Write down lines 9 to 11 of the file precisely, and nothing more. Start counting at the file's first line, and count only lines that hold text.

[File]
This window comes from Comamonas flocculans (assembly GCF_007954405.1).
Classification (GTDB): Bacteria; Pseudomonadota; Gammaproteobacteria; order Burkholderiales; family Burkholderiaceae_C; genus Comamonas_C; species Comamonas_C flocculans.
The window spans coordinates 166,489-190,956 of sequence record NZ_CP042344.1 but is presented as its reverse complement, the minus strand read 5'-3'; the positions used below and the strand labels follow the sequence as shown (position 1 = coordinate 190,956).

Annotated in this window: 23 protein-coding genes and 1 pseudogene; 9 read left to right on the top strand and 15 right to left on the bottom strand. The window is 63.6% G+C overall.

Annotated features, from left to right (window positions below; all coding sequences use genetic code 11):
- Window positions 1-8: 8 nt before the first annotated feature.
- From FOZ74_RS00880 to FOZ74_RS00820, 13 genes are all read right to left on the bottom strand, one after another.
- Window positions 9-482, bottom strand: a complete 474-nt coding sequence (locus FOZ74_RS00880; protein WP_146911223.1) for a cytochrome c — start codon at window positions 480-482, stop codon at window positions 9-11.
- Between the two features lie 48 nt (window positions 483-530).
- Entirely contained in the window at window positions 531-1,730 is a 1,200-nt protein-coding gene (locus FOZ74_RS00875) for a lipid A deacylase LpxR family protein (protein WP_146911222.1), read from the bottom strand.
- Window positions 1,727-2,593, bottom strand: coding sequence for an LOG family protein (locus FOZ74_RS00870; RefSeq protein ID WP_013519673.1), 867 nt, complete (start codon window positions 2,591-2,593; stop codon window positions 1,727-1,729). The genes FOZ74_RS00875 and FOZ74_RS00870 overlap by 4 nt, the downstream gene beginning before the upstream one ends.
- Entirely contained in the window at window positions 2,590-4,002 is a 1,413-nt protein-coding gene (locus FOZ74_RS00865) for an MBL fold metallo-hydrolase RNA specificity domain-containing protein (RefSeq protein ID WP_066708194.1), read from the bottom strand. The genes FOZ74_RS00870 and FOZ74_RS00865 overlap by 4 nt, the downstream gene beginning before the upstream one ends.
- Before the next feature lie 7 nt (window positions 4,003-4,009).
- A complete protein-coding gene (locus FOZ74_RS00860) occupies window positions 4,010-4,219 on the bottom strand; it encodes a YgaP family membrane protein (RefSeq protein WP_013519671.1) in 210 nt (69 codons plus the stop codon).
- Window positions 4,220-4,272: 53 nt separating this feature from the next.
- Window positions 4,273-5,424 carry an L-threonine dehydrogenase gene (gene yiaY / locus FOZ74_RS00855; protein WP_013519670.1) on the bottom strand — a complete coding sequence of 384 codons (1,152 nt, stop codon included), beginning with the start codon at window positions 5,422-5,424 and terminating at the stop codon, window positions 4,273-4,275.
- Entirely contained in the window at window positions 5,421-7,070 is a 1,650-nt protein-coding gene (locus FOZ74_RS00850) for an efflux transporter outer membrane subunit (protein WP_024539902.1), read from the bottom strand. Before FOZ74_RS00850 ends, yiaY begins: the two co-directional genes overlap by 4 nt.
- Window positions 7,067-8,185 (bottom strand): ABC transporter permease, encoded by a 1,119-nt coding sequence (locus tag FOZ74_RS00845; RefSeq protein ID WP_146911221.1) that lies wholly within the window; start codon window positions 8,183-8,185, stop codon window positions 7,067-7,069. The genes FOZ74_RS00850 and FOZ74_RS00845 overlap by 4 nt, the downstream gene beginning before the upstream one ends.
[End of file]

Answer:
- Between the two features lie 48 nt (window positions 483-530).
- Entirely contained in the window at window positions 531-1,730 is a 1,200-nt protein-coding gene (locus FOZ74_RS00875) for a lipid A deacylase LpxR family protein (protein WP_146911222.1), read from the bottom strand.
- Window positions 1,727-2,593, bottom strand: coding sequence for an LOG family protein (locus FOZ74_RS00870; RefSeq protein ID WP_013519673.1), 867 nt, complete (start codon window positions 2,591-2,593; stop codon window positions 1,727-1,729). The genes FOZ74_RS00875 and FOZ74_RS00870 overlap by 4 nt, the downstream gene beginning before the upstream one ends.